Welcome to the Grenoside Sword Dancers' website

The Grenoside Sword Dance is one of the very few ritual dances of England that can be called “traditional.” What do we mean by “traditional?” It might mean that the tradition will be pre-industrial, its origins will be unknown, it will be unique to a locality and it will have been passed down from person to person in an unbroken line. The Grenoside Sword Dance can safely be called traditional by these definitions.

The Grenoside Sword Dance can be traced back to the 1750s but prior to that no one knows. The first written mention of the dance was in a Pall Mall Gazette article of 1895. At the same time Lady Tweedsmuir (an important writer in her own name and also the wife of John Buchan of The Thirtynine Steps fame) wrote in her memoirs The Lilac and the Rose of seeing the sword dancers perform at Wortley Hall. She compared the gentility of her surroundings with the historical, rough and elemental nature of the dancers and their dance.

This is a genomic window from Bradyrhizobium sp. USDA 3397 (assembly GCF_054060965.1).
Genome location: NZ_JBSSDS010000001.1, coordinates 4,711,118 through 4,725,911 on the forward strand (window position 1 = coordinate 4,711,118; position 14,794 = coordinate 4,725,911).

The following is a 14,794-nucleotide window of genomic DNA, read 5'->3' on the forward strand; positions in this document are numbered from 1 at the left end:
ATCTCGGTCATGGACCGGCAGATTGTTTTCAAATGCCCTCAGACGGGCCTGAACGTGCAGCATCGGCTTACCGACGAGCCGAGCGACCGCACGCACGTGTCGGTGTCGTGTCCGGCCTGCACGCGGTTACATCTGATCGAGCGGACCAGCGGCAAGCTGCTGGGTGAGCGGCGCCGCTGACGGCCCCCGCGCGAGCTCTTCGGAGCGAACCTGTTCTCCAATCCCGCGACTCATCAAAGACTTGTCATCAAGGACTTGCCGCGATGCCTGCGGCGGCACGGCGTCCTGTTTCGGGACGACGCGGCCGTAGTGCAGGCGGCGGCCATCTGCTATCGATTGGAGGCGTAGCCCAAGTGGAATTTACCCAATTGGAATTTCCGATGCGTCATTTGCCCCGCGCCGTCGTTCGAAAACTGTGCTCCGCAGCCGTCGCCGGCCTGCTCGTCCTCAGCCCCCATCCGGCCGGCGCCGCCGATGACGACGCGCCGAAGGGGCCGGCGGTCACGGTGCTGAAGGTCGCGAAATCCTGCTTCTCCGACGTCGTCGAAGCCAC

This photograph was contemporary with the 1895 writings and was probably taken on one of the many walking tours that the team made. Some of these tours were by request to perform at local grand houses for beer and sandwiches but other tours were for the enjoyment of the local people.

The Grenoside Sword Team two centuries on. (Taken during the 2001 Village ‘Traipse’)


Site compiled by Gerry Bates
Updated 30 May 2008
© Grenoside Sword Dancers
Visitors since 6/2/03